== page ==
Colloquium | March 8 | 4-5:30 p.m. | Barrows Hall, 691, CRG Conference Room


Center for Race and Gender


BODIES IN PROCESS: TRANS POLITICS & POSSIBILITIES
Thursday, Mar 08, 2018 | 4:00 pm - 5:30 pm
691 Barrows Hall, UC Berkeley
Location is ADA accessible
Giancarlo Cornejo, Department of Rhetoric
Omi Salas-SantaCruz, School of Education

Wednesday, March 21, 2018

The Poetics and Politics of Transnational Queer Feminist of Color Film: a dialogue between globally renowned filmmaker Pratibha Parmar and Berkeley Professor Paola Bacchetta

Colloquium | March 21 | 12-2 p.m. | 370 Dwinelle Hall


Pratibha Parmar, Associate Professor in Film, California College of the Arts; Paola Bacchetta, Professor of Gender and Women's Studies and Vice Chair for Pedagogy, UC Berkeley

Department of Gender and Women's Studies, Center for Race and Gender


This event consists of a dialogue between globally renowned film-maker Pratibha Parmar and Berkeley Professor Paola Bacchetta, about what filmic creation and reception can open up for feminist and queer of color life world making.



Invisible No More: A Symposium on Resisting Police Violence against Black Women and Women of Color

Conference/Symposium | March 21 | 4-7:45 p.m. | Martin Luther King Jr. Student Union, Multicultural Community Center


Center for Race and Gender, Department of Ethnic Studies, Haas Institute for a Fair and Inclusive Society, Institute of Governmental Studies, Department of Gender and Women's Studies, Institute for the Study of Societal Issues, American Cultures, Equity and Inclusion, Vice Chancellor


The Center for Race & Gender presents…

INVISIBLE NO MORE:
A SYMPOSIUM ON RESISTING POLICE VIOLENCE AGAINST BLACK WOMEN AND WOMEN OF COLOR

Experiences of women of color – often invisible in broader debates and movements around police violence, criminalization, and gender-based violence – must fuel our research & resistance.

March 21-22, 2018
Multicultural Community Center, MLK Student...   More >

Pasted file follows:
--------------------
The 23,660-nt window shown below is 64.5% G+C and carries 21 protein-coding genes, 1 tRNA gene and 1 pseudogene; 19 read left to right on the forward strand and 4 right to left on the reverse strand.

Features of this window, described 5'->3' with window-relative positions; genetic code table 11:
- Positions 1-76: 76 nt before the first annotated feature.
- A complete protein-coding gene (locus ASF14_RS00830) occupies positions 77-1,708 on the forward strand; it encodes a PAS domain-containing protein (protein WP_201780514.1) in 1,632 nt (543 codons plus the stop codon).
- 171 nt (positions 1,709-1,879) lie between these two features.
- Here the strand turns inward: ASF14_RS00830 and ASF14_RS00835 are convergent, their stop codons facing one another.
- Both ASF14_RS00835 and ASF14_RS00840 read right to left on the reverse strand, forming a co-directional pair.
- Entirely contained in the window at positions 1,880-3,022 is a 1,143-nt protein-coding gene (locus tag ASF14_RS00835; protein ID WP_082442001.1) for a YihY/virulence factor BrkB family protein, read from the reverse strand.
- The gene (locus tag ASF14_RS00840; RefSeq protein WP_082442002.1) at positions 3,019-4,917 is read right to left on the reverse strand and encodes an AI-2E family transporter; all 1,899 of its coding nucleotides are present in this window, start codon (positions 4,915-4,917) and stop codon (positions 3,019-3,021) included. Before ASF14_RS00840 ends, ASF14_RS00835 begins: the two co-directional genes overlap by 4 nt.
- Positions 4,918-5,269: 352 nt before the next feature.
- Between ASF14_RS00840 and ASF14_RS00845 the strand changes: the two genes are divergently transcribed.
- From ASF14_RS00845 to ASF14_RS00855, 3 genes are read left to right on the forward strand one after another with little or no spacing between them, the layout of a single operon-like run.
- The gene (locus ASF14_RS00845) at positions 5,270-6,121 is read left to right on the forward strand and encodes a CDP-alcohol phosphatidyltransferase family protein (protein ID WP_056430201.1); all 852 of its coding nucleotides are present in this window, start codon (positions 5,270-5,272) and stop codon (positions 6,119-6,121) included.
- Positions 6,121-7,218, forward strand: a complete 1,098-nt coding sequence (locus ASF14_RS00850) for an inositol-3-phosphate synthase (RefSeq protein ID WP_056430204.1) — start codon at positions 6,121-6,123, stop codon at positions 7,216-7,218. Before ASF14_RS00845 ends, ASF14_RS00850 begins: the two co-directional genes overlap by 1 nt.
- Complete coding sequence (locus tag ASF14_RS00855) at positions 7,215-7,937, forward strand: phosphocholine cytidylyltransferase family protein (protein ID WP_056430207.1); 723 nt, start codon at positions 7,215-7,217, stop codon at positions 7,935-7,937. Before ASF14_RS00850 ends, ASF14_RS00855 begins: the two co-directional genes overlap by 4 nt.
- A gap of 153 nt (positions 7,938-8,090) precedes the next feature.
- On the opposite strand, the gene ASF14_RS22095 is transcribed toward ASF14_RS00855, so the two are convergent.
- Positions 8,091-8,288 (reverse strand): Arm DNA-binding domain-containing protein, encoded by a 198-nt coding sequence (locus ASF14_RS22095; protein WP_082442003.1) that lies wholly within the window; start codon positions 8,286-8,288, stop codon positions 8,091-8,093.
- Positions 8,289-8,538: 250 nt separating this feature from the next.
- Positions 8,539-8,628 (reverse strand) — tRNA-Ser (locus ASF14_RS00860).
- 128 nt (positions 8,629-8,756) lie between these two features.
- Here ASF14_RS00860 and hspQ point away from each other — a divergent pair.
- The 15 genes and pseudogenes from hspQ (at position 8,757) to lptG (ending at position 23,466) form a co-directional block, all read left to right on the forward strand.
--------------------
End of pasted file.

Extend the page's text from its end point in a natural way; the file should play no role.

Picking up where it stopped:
All Audiences

All Audiences

Thursday, March 22, 2018

Invisible No More: A Symposium on Resisting Police Violence against Black Women and Women of Color

Conference/Symposium | March 22 | 10 a.m.-5 p.m. | Martin Luther King Jr. Student Union, Multicultural Community Center


Center for Race and Gender, Department of Ethnic Studies, Haas Institute for a Fair and Inclusive Society, Institute of Governmental Studies, Department of Gender and Women's Studies, Institute for the Study of Societal Issues, Townsend Center for the Humanities, American Cultures, Equity and Inclusion, Vice Chancellor


The Center for Race & Gender presents…

INVISIBLE NO MORE:
A SYMPOSIUM ON RESISTING POLICE VIOLENCE AGAINST BLACK WOMEN AND WOMEN OF COLOR

Experiences of women of color – often invisible in broader debates and movements around police violence, criminalization, and gender-based violence – must fuel our research & resistance.

March 21-22, 2018
Multicultural Community Center, MLK Student...   More >


All Audiences

All Audiences

Wednesday, April 4, 2018

“Institutional Nightmare”: The Visual Culture of Mass Incarceration

Lecture | April 4 | 12-2 p.m. | 602 Barrows Hall


Nicole R. Fleetwood, Associate Professor in the Department of American Studies, Rutgers University

Department of Gender and Women's Studies, Center for Race and Gender, Department of African American Studies


In her lecture, Professor Fleetwood explores various aesthetic practices of incarcerated artists and activists to produce art about the U.S. prison regime and how prison shapes life-world possibilities of people impacted. The talk examines how furtive planning and artistic tactics of appropriating items owned by the state and claiming state resources and spaces are maneuvered.



Ovarian Psycos: April's Movie at Moffitt

Film - Documentary | April 4 | 7-9 p.m. | 405 Moffitt Undergraduate Library